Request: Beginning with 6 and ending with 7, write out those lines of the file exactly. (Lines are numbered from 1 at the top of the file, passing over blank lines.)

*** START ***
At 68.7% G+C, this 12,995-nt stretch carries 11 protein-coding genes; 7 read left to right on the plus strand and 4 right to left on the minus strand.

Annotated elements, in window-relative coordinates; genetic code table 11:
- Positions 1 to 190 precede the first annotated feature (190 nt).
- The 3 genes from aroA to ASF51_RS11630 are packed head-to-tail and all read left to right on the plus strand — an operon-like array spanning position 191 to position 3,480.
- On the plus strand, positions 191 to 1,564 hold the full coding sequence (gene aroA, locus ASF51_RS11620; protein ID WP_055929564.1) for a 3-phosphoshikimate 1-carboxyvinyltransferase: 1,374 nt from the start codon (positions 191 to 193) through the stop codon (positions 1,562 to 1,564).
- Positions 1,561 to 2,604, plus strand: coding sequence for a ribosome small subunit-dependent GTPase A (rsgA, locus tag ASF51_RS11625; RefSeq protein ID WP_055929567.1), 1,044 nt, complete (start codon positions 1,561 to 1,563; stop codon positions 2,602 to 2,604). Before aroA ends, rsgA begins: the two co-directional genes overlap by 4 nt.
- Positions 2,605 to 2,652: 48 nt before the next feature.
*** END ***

- Positions 1,561 to 2,604, plus strand: coding sequence for a ribosome small subunit-dependent GTPase A (rsgA, locus tag ASF51_RS11625; RefSeq protein ID WP_055929567.1), 1,044 nt, complete (start codon positions 1,561 to 1,563; stop codon positions 2,602 to 2,604). Before aroA ends, rsgA begins: the two co-directional genes overlap by 4 nt.
- Positions 2,605 to 2,652: 48 nt before the next feature.